Monoline Downgrade Fallout: Muni Prices, MBIA Collateral

In the anxious January/February period, when New York Insurance Superintendent Eric Dinallo made Herculean efforts to come up with $15 billion for MBIA and Ambac, it was a high-stakes drama, since it was assumed that the loss of the AAA ratings would End the World of Finance As We Know It.

Now that the once-unthinkable has come to pass and the two big bond guarantors are no longer AAA rated, the reaction is more muted. Hey, when you’ve got the Fed backstopping the financial system, why worry? But the monolines have been on the ropes for months; the rating agencies have given plenty of warning of the likelihood of downgrades (although Moody’s cutting MBIA from Aaa to A2 on its insurance sub was a big surprise), so investors have had time to arrange their affairs accordingly. While we’ll no doubt see knock-on effects for some time, perhaps we’ll escape worst-case scenario of cascading forced sales.

But don’t kid yourself that there won’t be dislocations, particularly since they’ve already started. Indeed, the generally positive Wall Street Journal is chastened:

The long-anticipated credit-rating downgrades of the nation’s big bond insurers are pressuring financial markets, perhaps worse than expected.

The Journal describes another shoe that is dropping:

Financial firms like Bank of America Corp., J.P. Morgan Chase & Co., Depfa Bank of Dublin, Citigroup and several other European banks are involved in the business of backstopping municipal-bond issuers, whose debt often is also insured by bond insurers. If Wall Street can’t sell the bonds, called variable-rate demand notes, in weekly or daily scheduled sales, they or the investors can exercise their right to sell it to banks that have agreed to be buyers of last resort.

Those obligations are coming home to roost as money-market-fund managers sell out their positions on bonds insured by Ambac or MBIA. In some cases, the bonds must be sold by the funds to these backstop banks if the ratings of the insurance company reach a certain threshold.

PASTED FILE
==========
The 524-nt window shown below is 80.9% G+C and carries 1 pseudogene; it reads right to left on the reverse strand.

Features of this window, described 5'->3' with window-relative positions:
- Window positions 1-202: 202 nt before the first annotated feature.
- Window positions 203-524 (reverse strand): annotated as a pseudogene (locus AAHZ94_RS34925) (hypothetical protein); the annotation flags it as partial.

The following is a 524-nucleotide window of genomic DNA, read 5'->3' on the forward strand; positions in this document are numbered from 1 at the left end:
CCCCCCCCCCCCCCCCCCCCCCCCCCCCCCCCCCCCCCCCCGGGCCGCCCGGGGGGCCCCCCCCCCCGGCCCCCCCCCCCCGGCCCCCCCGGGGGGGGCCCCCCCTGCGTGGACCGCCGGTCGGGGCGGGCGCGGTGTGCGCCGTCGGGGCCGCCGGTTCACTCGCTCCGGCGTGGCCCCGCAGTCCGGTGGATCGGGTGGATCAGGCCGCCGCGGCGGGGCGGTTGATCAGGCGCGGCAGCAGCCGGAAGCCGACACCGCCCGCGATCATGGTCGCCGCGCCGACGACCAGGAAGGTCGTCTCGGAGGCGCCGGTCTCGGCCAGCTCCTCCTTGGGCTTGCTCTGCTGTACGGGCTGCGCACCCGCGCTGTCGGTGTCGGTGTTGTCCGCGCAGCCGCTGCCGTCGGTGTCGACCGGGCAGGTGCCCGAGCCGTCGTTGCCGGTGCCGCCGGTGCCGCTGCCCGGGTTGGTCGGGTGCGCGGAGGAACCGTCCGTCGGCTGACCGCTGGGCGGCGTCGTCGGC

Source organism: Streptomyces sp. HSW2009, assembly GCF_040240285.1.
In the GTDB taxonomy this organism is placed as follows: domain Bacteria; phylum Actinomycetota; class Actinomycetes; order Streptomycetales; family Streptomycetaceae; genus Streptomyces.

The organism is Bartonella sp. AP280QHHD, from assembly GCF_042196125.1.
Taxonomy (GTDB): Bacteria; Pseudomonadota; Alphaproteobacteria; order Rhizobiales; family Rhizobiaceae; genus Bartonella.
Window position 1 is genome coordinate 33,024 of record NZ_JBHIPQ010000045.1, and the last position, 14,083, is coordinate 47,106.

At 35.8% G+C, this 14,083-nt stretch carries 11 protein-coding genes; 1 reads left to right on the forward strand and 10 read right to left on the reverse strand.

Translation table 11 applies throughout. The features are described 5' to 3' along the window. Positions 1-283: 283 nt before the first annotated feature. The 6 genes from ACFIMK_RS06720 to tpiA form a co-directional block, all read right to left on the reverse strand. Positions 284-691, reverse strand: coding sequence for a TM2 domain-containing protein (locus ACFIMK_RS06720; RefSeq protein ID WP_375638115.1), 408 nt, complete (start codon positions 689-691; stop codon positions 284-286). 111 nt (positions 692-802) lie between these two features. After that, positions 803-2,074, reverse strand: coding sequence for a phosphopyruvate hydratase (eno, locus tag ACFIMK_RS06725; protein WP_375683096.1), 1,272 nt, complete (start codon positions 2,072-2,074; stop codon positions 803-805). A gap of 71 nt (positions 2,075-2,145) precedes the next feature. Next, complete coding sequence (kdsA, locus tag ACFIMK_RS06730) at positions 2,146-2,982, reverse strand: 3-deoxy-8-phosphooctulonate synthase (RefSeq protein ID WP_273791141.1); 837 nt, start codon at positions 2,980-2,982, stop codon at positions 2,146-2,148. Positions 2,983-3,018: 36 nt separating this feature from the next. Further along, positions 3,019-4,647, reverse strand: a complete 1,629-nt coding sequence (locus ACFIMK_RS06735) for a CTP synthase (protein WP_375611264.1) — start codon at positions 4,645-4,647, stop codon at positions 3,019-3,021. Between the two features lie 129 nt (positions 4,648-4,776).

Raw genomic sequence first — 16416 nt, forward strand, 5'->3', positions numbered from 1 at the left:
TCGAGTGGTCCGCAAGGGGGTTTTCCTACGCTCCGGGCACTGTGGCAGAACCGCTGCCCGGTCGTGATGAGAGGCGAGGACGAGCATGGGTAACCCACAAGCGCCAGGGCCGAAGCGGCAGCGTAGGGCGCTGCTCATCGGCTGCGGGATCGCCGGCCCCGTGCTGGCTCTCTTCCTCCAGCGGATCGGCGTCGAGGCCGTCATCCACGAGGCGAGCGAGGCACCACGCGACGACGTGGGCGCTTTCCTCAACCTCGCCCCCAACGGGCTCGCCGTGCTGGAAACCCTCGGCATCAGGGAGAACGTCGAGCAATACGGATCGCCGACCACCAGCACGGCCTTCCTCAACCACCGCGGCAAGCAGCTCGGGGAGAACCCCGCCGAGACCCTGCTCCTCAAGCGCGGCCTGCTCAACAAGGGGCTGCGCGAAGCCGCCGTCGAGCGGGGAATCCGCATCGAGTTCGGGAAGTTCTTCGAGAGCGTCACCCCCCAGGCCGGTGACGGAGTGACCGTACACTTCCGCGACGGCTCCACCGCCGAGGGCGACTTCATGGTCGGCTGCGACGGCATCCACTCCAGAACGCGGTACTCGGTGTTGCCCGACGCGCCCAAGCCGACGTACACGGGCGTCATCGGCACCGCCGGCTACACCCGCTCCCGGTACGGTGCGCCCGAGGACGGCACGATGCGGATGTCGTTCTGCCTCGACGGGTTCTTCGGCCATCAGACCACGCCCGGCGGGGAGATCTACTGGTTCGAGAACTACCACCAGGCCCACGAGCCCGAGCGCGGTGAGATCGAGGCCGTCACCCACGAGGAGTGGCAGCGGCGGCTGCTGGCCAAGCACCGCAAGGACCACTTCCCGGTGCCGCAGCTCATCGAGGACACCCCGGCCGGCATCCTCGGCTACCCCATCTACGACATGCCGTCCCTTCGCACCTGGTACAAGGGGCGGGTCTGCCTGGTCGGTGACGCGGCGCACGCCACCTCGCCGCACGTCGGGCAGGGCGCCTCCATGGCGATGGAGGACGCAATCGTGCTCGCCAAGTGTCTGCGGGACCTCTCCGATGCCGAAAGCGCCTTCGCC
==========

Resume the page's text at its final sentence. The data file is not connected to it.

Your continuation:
Of the approximately $420 billion market for variable-rate demand notes, about $70 billion is insured by Ambac or MBIA, according to industry estimates. Of that $70 billion, bankers said as much as $35 billion is likely to be sold back to these banks, further straining their balance sheets.

When these banks do step in, the interest rate on the bonds typically rises, hurting issuers. Issuers are also forced to repay the full principal on their debt sooner than their original 30- or 10-year maturity.

Bloomberg reports that the muni bond market was hard hit, since it already had a fairly heavy calendar of new issues:

U.S. municipal bonds dropped, driving benchmark 30-year yields to the highest since July 2004…

The municipal market sagged for two weeks amid above- average issuance, selling related to bond-insurer downgrades and property-and-casualty companies liquidating to meet flood- related claims in the Midwest, according to David Thompson, president of Chicago-based bond dealer Griffin, Kubik, Stephens & Thompson Inc.

“A `perfect storm’ of supply” has been driving declines, Thompson said in market commentary today…

Most benchmark yields rose this week to levels last seen after the collapse of the auction-rate securities market and liquidations by some municipal-bond hedge funds in late February…

“There’s virtually no bid out there right now,” said Michael McKenna, a trader with Livingston, New Jersey-based GMS Group LLC. “There’s such a huge liquidity issue in municipals again. We’re getting hit.”